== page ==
What is PRPD?

PRPD is a vital part of the public radio community with a membership that includes almost 200 members representing over 800 stations, public radio organizations, national networks and independent producers.



The mission of PRPD is to be public media's principal advocate for content on radio and all other platforms. PRPD exists to support the role programmers play in providing the highest level of service to their audience. It leads, trains and provides resources to program directors, content managers and other programming decision makers including station staff and producers.

PRPD accomplishes this mission by: defining and advocating for the principles of quality programming; training programming decision makers in basic and advanced programming skills, and building stronger connections among the various facets of the public media community. (Revised July 2010)



In five years, PRPD will be public media's most respected industry organization, thanks to its laser focus on the quality of public media content, and its leadership in training, as well as the research and development of best practices. PRPD's annual conference will be a must-attend for public radio professionals, the sole convening where all disciplines can discuss the primary role content plays in creating and building audience. PRPD will be seen as the most-valuable-partner for other organizations seeking to explore key strategic and operational questions about content and audience service across all platforms.  (Added July 2010)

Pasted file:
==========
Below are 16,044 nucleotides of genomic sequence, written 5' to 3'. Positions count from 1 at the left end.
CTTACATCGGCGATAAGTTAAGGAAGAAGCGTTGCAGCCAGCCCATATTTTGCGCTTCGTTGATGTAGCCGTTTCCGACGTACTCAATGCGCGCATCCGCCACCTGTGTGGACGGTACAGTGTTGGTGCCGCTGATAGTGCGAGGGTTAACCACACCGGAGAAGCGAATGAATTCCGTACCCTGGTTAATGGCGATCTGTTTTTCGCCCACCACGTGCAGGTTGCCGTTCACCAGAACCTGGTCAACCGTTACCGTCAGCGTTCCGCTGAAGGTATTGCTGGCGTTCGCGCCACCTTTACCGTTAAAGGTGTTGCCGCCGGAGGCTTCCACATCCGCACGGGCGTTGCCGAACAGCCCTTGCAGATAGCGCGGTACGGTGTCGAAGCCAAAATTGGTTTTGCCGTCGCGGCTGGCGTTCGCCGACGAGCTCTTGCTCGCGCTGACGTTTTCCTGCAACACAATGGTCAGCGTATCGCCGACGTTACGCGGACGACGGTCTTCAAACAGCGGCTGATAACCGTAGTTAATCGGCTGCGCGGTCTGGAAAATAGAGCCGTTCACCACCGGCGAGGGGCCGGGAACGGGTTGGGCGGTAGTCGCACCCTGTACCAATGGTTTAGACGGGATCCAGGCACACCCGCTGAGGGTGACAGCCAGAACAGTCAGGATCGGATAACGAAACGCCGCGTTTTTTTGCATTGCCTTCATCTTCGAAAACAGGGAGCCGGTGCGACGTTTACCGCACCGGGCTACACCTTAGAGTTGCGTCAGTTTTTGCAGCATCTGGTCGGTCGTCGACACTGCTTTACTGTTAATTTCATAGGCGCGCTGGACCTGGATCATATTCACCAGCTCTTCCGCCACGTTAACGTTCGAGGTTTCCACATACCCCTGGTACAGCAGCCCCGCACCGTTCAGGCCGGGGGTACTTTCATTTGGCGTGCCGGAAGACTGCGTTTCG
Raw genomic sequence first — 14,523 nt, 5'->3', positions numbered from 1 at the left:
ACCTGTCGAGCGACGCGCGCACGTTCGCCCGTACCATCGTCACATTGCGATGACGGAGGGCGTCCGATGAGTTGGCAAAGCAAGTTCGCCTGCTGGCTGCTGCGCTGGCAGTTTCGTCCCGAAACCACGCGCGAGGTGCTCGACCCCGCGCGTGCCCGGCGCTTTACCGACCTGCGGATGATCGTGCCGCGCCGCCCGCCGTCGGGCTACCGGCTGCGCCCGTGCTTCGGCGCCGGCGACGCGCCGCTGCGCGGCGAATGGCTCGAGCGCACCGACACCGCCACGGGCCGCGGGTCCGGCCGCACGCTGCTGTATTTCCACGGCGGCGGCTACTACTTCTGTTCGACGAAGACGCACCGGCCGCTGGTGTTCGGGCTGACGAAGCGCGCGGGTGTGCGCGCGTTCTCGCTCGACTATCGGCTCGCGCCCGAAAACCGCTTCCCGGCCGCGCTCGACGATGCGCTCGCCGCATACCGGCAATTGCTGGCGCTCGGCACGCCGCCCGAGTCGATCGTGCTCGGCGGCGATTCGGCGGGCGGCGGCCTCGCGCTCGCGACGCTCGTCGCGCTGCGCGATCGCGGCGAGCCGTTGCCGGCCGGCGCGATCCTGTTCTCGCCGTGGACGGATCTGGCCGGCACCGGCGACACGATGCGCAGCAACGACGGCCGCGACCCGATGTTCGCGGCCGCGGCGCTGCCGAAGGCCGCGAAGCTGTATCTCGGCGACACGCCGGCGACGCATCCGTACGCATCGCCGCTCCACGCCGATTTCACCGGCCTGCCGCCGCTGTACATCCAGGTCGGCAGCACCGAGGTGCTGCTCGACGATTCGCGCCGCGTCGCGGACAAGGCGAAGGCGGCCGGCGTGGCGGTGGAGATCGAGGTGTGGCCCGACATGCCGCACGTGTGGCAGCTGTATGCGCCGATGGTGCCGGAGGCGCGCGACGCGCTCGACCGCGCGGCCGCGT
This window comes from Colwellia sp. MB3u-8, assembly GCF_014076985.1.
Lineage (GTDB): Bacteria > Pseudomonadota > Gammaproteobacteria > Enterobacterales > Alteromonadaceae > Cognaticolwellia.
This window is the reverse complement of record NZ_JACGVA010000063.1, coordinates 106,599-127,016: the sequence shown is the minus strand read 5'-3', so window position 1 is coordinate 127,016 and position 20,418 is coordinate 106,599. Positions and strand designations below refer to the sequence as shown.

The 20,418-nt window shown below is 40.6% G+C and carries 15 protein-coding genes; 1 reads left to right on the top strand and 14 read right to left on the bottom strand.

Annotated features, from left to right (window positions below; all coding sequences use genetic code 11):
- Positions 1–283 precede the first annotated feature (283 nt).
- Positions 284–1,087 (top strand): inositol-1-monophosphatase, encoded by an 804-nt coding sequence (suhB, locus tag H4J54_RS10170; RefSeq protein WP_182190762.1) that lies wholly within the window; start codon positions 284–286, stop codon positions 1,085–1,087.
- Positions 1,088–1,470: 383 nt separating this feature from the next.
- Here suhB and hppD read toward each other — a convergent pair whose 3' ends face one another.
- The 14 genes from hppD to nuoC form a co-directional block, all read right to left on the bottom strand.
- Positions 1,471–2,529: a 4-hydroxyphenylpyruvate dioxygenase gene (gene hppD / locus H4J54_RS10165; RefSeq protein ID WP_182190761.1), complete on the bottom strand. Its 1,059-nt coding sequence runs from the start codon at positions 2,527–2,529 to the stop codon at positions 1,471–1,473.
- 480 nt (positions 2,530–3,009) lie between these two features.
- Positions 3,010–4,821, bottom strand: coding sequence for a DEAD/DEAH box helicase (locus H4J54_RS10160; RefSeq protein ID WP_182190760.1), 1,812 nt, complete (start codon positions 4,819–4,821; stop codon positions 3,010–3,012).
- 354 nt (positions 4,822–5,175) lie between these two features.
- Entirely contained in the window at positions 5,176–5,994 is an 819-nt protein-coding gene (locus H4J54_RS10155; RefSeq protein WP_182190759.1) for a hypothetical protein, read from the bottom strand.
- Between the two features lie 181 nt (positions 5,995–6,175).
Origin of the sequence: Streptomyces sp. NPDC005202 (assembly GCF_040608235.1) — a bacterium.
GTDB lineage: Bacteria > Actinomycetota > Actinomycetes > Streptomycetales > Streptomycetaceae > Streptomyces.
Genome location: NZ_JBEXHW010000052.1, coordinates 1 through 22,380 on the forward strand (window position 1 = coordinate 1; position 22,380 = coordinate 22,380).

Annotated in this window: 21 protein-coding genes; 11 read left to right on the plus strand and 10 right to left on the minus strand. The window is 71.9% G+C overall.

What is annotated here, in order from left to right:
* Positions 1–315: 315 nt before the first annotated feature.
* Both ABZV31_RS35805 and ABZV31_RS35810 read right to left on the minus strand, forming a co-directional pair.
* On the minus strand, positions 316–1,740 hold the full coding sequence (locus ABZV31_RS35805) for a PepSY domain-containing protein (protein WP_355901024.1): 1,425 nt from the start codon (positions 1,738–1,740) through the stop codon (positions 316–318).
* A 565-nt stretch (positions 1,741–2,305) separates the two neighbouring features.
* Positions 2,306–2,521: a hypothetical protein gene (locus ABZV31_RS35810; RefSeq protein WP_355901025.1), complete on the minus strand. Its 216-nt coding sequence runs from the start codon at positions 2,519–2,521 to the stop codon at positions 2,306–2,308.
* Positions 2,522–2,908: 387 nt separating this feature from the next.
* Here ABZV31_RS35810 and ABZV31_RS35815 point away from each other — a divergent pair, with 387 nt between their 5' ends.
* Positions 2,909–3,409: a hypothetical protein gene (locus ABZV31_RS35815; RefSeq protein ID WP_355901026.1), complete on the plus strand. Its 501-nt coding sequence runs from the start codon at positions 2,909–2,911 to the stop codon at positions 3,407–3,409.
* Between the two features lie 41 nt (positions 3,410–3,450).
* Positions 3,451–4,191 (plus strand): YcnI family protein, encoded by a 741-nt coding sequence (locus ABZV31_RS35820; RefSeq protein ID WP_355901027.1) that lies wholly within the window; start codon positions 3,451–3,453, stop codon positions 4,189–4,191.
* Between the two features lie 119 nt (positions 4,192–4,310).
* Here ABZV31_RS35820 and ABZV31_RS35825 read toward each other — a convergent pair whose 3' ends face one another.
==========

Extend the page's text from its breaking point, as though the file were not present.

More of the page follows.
In the mid-1980s a group of public radio program directors started talking about the need for an organization that would help them, and all PDs, with their jobs. They wanted to improve the service they provided their listeners by honing their programming skills and professionalizing the role of PDs throughout the public radio system.

The organization they envisioned would serve a number of functions:
  • Provide PDs with good, successful, hands-on advice about improving their stations and their programming
  • Provide opportunities for programmers to get together and discuss their craft
  • Act as a clearing house for information about what was going on in public radio, as well as the rest of the broadcasting industry, and
  • Serve as an advocate for program directors and their perspective on important public radio issues.
To meet those objectives, PRPD was incorporated in 1987.